Foxx also encouraged law students to take ownership of their careers.

Charlotte Mayor Anthony Fox at Elon Law, Nov. 13, 2012.

“The prize at the end of the day is really defined by you,” Foxx said. “The hardest point for achievers is settling down and figuring out what it is that will fulfill you.”

Describing his own career path, Foxx said he enjoyed the practice of law and succeeded in a law firm setting, but that he sought something more.

“What I missed was the sense of ownership my grandparents felt for the community around them,” Foxx said.

He said the roles of lawyers in leading communities through change and challenge were, “a hefty responsibility but a glorious privilege.”

“You are part of a legacy,” Foxx said to law students in the audience, noting that they would become participants in the country’s judicial system, create laws and have the opportunity to weigh in on how justice gets dispensed.

Introducing Mayor Foxx, second-year law student and leadership fellow Andrew Realon focused on the mayor’s ability to inspire.

“One week ago, many of us anxiously fixed our eyes upon television screens as poll results began to trickle in. We cast our ballots for the persons who inspired us to be better citizens, motivated us to be a better people and challenged us to do more for others,” Realon said. “One such person is our guest speaker here tonight. The student body of Elon Law is pleased to welcome you to our law school, Mayor Foxx, because we believe in and embrace the leadership responsibilities of our profession and we respect and appreciate your leadership in the law and in the public arena.”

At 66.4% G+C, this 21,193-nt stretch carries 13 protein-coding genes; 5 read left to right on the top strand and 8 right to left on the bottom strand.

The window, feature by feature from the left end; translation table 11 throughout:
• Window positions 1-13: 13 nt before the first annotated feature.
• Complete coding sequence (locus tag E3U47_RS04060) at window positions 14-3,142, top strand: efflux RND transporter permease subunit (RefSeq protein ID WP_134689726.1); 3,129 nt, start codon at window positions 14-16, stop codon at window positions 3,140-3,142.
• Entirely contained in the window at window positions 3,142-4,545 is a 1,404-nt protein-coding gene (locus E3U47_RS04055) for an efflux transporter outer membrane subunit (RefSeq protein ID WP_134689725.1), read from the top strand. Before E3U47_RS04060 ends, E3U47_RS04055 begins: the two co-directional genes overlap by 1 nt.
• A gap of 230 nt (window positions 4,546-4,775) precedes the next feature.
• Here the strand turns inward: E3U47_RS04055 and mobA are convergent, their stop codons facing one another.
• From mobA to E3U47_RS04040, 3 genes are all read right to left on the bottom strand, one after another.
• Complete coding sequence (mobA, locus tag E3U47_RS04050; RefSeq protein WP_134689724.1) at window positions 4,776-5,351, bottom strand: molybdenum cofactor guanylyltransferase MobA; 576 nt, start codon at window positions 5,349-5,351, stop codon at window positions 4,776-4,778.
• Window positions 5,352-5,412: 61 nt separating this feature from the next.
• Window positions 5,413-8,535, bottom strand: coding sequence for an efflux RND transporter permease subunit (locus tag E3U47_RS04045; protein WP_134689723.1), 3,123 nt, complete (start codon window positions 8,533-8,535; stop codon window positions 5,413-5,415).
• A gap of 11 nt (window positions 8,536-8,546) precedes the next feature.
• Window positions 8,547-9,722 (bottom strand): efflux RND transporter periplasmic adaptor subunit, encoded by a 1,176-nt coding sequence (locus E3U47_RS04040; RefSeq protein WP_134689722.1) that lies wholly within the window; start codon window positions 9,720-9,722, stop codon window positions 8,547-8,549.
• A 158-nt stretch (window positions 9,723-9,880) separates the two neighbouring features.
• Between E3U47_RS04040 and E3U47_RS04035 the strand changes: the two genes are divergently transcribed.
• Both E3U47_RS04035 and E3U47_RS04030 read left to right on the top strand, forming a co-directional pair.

Elon Law student Andrew Realon introduced Mayor Foxx as the thirteenth speaker in the Joseph M. Bryan Distinguished Leadership Lecture Series.

As Mayor, Foxx has focused on strengthening Charlotte’s economy by establishing the City as an energy hub, developing a 21st Century infrastructure system to support the country’s fastest-growing urban area and creating an environment in which small businesses and entrepreneurs can thrive. To increase career opportunities for Charlotte’s young people, Foxx significantly expanded the Mayor’s Youth Employment Program, and to boost the City’s exports, he led an international trade delegation to China. To showcase the City on a global stage, Foxx led a bipartisan, citywide effort to bring the Democratic National Convention to Charlotte in 2012.

Foxx earned a law degree from New York University’s School of Law as a Root-Tilden Scholar, the University’s prestigious public service scholarship. In addition to working in the private practice of law, Foxx served as a law clerk for the U.S. Sixth Circuit Court of Appeals, a trial attorney for the Civil Rights Division of the U.S. Department of Justice and staff counsel to the U.S. House of Representatives Committee on the Judiciary. He is the recipient of the North Carolina Bar Association’s Citizen Lawyer Award. Foxx earned a bachelor’s degree in history from Davidson College, where he was the first African-American student body president.

Charlotte Mayor Anthony Foxx, center, with Elon Law students Gwendolyn Lewis and Justin Ramey.

The Joseph M. Bryan Distinguished Leadership Lecture Series is an integral part of Elon University School of Law's commitment to develop lawyers who are also leaders. Endowed through a generous gift from the Joseph M. Bryan Foundation of Greensboro, N.C., the Distinguished Leadership Lecture Series brings accomplished leaders from a variety of disciplines to Elon to share their experiences and perspectives with students and faculty.
 

Philip Craft,
Staff
11/27/2012 1:50 PM